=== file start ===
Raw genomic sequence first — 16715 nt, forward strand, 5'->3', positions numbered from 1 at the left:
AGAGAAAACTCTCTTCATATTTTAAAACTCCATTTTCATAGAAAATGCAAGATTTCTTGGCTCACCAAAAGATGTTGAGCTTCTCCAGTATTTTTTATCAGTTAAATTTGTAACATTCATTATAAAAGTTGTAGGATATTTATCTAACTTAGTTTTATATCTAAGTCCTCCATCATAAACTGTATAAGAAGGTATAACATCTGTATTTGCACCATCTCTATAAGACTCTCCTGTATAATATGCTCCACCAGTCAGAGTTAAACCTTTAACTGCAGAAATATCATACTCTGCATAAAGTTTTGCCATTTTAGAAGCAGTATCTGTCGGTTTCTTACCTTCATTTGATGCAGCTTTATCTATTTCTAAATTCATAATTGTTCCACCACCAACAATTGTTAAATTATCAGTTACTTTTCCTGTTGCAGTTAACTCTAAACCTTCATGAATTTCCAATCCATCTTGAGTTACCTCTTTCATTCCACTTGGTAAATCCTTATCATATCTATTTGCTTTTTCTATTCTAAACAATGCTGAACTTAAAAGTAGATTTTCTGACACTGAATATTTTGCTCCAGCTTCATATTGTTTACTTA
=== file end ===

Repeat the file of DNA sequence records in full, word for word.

Raw genomic sequence first — 16715 nt, forward strand, 5'->3', positions numbered from 1 at the left:
AGAGAAAACTCTCTTCATATTTTAAAACTCCATTTTCATAGAAAATGCAAGATTTCTTGGCTCACCAAAAGATGTTGAGCTTCTCCAGTATTTTTTATCAGTTAAATTTGTAACATTCATTATAAAAGTTGTAGGATATTTATCTAACTTAGTTTTATATCTAAGTCCTCCATCATAAACTGTATAAGAAGGTATAACATCTGTATTTGCACCATCTCTATAAGACTCTCCTGTATAATATGCTCCACCAGTCAGAGTTAAACCTTTAACTGCAGAAATATCATACTCTGCATAAAGTTTTGCCATTTTAGAAGCAGTATCTGTCGGTTTCTTACCTTCATTTGATGCAGCTTTATCTATTTCTAAATTCATAATTGTTCCACCACCAACAATTGTTAAATTATCAGTTACTTTTCCTGTTGCAGTTAACTCTAAACCTTCATGAATTTCCAATCCATCTTGAGTTACCTCTTTCATTCCACTTGGTAAATCCTTATCATATCTATTTGCTTTTTCTATTCTAAACAATGCTGAACTTAAAAGTAGATTTTCTGACACTGAATATTTTGCTCCAGCTTCATATTGTTTACTTA